A new vendor-neutral vulnerability discovered by security researchers affects a number of smart cars and could put drivers and passengers in the vehicle at risk of “dangerous” or “fatal” outcomes if exploited.

Researchers at Trend Micro, Linklayer Labs and Politecnico di Milano discovered the security flaw, which was caused by a design choice made within the Controller Area Network (CAN) Bus, a standard created for smart car manufacturers to follow.

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The CAN Bus is intended to establish a universal framework for vendor to operate from. By standardizing how certain systems within smart cars operate, it makes it possible for vehicles from different manufacturers to communicate with one another. Instead of accomplishing that intended outcome, the creators of the CAN Bus standardized a significant security shortcoming.

The issue deals with how the framework deals with error messages. Typically in order to exchange information, the communications systems write a frame—a message encoded in binary, a series of ones and zeros. When that frame is passed on and the numbers don’t correspond with the expected value, it produces an error message.

If a system produces too many error messages, it may be malfunctioning. In order to keep other systems operational while another stutters, the CAN Bus standard requires the that malfunctioning device enter a “Bus-Off” state. Once in such a state, the device cannot read or write data—it is effectively inoperable.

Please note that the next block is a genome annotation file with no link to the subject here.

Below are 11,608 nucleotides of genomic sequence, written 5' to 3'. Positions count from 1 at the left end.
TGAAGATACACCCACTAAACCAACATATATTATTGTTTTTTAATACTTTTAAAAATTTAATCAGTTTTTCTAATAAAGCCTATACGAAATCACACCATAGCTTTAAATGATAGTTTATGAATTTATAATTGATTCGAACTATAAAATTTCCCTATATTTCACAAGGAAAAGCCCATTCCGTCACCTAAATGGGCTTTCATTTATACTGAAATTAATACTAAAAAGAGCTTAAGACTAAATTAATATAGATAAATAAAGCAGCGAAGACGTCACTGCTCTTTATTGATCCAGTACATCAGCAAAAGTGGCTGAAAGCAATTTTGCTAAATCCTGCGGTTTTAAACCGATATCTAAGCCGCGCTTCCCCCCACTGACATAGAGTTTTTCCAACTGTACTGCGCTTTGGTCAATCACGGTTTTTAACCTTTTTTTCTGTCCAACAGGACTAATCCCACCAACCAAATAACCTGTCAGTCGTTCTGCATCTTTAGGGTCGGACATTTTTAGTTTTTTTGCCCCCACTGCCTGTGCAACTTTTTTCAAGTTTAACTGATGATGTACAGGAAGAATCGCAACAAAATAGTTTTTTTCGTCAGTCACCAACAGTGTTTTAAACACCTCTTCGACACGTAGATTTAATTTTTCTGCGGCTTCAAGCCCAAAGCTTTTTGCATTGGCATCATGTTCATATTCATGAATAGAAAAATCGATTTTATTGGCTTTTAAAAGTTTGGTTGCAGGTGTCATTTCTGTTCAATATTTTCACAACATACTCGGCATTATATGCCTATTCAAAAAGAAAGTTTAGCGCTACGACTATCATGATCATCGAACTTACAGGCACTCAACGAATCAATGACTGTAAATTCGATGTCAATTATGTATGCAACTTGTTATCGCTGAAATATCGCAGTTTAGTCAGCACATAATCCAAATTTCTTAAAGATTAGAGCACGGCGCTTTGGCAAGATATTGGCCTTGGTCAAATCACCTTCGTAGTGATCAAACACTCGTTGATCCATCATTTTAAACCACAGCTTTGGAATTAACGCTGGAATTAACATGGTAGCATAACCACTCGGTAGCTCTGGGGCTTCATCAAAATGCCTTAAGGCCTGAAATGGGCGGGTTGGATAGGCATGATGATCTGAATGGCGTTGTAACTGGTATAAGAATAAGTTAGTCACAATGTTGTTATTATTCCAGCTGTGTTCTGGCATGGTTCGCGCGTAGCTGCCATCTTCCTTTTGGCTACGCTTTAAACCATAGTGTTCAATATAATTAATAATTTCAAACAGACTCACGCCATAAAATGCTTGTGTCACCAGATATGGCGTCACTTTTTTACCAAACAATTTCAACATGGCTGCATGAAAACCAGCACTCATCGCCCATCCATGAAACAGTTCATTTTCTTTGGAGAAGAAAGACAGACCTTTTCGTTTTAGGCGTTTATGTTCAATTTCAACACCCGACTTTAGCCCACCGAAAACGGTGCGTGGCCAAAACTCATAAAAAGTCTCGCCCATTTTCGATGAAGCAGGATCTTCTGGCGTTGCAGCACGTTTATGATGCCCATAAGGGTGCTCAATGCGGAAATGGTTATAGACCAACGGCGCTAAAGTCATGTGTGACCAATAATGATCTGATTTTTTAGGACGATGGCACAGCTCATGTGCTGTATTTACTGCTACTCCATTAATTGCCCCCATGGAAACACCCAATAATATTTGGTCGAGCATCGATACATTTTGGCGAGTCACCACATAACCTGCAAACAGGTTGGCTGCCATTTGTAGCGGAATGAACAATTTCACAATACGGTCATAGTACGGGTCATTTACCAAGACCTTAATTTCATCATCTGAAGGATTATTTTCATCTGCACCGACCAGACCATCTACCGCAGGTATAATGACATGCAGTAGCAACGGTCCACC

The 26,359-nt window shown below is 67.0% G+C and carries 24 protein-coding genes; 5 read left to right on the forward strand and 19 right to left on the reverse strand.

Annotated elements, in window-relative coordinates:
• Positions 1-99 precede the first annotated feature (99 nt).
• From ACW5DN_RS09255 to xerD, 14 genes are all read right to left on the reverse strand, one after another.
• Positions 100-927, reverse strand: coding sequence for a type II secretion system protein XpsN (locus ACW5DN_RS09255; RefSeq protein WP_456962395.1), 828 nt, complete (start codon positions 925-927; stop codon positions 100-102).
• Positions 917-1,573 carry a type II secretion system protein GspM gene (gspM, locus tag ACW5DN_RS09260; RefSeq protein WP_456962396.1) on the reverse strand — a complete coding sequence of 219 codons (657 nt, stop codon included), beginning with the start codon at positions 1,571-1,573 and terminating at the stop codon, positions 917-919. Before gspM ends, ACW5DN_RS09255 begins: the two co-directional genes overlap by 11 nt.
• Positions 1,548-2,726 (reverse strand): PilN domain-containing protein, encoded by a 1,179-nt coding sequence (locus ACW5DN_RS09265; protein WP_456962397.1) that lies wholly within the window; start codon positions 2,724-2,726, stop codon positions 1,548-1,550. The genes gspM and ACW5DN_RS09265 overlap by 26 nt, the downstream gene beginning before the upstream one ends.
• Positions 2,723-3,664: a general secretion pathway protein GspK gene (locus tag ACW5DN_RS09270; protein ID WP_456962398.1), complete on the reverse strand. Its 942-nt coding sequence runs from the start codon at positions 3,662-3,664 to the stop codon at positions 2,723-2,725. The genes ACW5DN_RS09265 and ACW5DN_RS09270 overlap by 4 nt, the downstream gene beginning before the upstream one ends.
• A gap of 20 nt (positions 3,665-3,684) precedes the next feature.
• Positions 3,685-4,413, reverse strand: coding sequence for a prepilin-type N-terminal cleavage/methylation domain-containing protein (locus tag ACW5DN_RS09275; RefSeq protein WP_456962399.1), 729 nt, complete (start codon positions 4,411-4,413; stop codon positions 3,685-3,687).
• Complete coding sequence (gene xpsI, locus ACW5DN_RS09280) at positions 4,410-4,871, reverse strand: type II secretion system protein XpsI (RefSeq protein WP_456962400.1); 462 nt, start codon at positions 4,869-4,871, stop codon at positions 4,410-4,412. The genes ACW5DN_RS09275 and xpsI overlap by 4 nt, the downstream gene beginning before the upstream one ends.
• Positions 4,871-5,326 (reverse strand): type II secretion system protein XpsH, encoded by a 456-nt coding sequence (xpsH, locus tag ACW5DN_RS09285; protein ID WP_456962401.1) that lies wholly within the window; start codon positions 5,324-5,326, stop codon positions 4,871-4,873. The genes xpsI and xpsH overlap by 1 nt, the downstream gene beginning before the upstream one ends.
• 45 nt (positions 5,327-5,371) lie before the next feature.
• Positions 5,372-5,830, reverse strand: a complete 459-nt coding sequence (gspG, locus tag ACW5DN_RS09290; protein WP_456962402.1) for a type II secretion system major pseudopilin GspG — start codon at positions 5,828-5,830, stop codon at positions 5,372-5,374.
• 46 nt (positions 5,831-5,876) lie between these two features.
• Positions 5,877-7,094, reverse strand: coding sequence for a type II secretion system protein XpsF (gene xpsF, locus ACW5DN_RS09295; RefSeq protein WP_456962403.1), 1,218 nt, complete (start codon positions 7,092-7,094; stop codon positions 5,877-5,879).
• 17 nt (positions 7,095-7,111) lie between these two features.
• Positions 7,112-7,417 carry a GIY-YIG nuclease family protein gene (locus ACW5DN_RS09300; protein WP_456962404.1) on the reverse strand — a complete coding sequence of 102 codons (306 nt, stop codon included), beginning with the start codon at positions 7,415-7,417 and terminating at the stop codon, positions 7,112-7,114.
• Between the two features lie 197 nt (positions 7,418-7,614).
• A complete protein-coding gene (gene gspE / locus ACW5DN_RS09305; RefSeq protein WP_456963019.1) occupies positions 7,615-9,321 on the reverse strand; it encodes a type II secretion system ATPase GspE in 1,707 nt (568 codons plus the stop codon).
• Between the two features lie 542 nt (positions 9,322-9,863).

The problem is, an attacker can abuse this detection system to shut down certain operations of a vehicle using the CAN Bus system thanks to a number of other design decisions that fail to protect against a third-party attacker.

This stems from the fact that there is no authentication process to confirm a device reading or writing information sent to the CAN, so there is no way for the system to know if the data it receives is from a device inside the vehicle or an outside source.

The CAN also automatically trusts all data it receives, ignoring the possibility of unauthorized access. It’s also impossible for the system to determine if a device within the system has been compromised based on the information it sends to the CAN.

All of these issues add up to allowing for the possibility of a hacker manipulating the information sent to the CAN, allowing for a simple transfer of unverified messages to result in the shutdown of systems vital to a vehicle’s operation and to the safety of drivers and passengers.

Trend Micro researcher Federico Maggi warned the attack could be used to shut down operations like antilock braking systems or the car’s accident responses like deploying airbags. Such an attack could be “angerous and even fatal,” Maggi warned.

All it takes is a specially-crafted attack device, introduced to the car’s CAN through local access, and the reuse of frames already circulating in the CAN rather than injecting new ones (as previous attacks in this manner have done)," Maggi wrote.

The flaw affects all cars currently on the road that were built using the CAN Bus standard. It is a problem that a simple patch won’t be able to fix, as it stems from the design of the framework itself. Instead, it will require an update to the CAN Bus standard itself, and for an entire cycle of vehicles with the new standard to take ot the road while vehicles uperating under the previous standard are phased out.